1. Kenny Mahan's Avatar
      Kenny Mahan -
      I defaulted to Game Master for basically all games a long time ago, there came a point that remembering the GM designation for each game was difficult.
    1. Baz Stevens's Avatar
      Baz Stevens -
      Recontriving the ring = reinventing the wheel.
    1. aramis erak's Avatar
      aramis erak -
      When you avoid the common terms, you do three things:
      1) You appear pretentious
      2) You increase learning time for your design
      3) You obfuscate the meanings.

      It's a fool's errand to do so - it removes a part of the audience you seek, and pisses off many who might otherwise look at your game.
    1. Morrus's Avatar
      Morrus -
      Quote Originally Posted by aramis erak View Post
      When you avoid the common terms, you do three things:
      1) You appear pretentious
      2) You increase learning time for your design
      3) You obfuscate the meanings.

      It's a fool's errand to do so - it removes a part of the audience you seek, and pisses off many who might otherwise look at your game.
      Blimey.
    1. Arilyn's Avatar
      Arilyn -
      Quote Originally Posted by aramis erak View Post
      When you avoid the common terms, you do three things:
      1) You appear pretentious
      2) You increase learning time for your design
      3) You obfuscate the meanings.

      It's a fool's errand to do so - it removes a part of the audience you seek, and pisses off many who might otherwise look at your game.
      I have never had this problem. We shouldn't have all games use DnD lingo, just because it was first. I admit, I usually default to GM, but am not turned away by other terms. I am starting to adopt GMC (Game Master Character), instead of NPC. Robin Laws stated on podcast that things should not be defined by a negative. This stuck with me, and I am using his term instead.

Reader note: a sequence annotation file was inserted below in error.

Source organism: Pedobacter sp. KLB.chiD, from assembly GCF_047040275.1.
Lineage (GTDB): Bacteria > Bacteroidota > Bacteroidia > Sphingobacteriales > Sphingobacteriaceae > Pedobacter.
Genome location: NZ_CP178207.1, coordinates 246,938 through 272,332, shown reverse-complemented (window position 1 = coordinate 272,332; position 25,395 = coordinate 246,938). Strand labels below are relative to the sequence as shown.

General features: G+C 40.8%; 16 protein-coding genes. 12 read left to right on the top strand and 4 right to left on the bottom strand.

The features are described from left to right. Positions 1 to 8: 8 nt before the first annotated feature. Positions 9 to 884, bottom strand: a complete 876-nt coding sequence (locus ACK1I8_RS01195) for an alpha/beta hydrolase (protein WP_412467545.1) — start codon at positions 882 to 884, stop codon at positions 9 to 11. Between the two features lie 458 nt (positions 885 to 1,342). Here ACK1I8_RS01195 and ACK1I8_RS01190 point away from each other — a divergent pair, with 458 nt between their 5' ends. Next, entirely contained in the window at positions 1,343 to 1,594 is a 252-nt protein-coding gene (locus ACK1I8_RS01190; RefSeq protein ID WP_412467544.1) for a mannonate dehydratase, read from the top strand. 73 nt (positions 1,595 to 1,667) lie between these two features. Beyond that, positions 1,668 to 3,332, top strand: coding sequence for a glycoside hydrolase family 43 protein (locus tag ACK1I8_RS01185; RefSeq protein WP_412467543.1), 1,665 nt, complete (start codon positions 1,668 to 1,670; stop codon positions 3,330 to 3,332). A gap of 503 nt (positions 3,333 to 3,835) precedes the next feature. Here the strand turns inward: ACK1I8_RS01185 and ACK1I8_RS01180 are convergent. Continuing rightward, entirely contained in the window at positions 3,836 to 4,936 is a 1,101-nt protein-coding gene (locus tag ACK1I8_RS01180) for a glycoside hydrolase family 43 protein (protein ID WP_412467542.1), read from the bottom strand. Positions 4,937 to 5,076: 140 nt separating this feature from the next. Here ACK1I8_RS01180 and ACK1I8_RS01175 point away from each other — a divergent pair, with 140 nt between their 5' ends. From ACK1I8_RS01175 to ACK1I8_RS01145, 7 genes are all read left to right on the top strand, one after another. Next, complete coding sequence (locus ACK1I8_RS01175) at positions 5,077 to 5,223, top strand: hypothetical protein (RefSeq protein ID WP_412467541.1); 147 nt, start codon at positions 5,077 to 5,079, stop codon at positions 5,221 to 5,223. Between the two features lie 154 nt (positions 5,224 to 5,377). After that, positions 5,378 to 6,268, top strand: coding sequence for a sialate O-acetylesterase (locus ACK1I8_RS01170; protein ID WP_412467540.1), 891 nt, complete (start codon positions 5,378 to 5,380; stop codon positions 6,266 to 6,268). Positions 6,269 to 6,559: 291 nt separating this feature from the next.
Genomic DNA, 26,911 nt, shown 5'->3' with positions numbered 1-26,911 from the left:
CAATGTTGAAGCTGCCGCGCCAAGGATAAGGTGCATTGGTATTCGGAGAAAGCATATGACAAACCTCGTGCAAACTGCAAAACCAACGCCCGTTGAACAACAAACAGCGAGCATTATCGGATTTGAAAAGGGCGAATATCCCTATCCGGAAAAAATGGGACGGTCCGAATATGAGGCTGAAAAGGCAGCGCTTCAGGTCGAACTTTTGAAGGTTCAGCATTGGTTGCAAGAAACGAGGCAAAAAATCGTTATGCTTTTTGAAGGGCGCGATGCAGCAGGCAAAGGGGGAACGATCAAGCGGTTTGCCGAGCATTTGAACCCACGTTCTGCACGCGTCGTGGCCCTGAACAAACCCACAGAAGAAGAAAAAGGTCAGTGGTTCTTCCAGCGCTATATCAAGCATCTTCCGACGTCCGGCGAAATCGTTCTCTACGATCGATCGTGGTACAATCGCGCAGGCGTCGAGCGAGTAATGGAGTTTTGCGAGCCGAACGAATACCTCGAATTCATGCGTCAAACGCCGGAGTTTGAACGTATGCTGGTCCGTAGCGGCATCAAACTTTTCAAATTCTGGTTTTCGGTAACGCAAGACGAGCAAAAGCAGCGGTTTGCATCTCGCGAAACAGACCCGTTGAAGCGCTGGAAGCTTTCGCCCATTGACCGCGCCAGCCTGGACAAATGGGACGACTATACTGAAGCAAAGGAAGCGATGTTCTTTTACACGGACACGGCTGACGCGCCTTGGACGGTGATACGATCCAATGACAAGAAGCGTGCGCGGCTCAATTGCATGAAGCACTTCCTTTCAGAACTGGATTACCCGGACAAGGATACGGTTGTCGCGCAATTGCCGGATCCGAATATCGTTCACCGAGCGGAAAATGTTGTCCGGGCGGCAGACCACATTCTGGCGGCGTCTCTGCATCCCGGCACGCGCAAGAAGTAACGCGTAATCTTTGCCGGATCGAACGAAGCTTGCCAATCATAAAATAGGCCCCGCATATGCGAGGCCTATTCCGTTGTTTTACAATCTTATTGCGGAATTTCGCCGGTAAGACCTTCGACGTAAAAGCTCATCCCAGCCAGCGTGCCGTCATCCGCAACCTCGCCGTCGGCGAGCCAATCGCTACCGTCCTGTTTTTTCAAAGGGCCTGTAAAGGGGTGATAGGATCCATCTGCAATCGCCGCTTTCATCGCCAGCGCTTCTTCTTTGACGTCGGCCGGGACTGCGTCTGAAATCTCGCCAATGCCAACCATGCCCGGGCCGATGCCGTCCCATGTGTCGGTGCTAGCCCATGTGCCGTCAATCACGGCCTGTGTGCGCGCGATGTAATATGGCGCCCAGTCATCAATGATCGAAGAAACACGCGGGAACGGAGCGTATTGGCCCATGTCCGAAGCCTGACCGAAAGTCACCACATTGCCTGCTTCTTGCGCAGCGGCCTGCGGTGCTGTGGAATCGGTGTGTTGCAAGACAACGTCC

Never seen a game so riddled with wacky new terms that it doesn't make sense. Handled correctly, it's fun, and as Morris stated, flavourful.
    1. Morrus's Avatar
      Morrus -
      Plus, of course, you create new things. Pretentious though that activity apparently is, it is fundamental to the creative arts. Otherwise weíll all be still playing whatever it is cavemen played.




      Sent from my iPhone using EN World
    1. Dioltach's Avatar
      Dioltach -
      Quote Originally Posted by Morrus View Post
      Otherwise we’ll all be still playing whatever it is cavemen played.
      I can just imagine a group of cavemen sitting round arguing about the amount of damage you take from a granite rock as opposed to a piece of flint, or from a Thagomizer.
    1. shidaku's Avatar
      shidaku -
      Quote Originally Posted by Morrus View Post
      Plus, of course, you create new things. Pretentious though that activity apparently is, it is fundamental to the creative arts. Otherwise we’ll all be still playing whatever it is cavemen played.




      Sent from my iPhone using EN World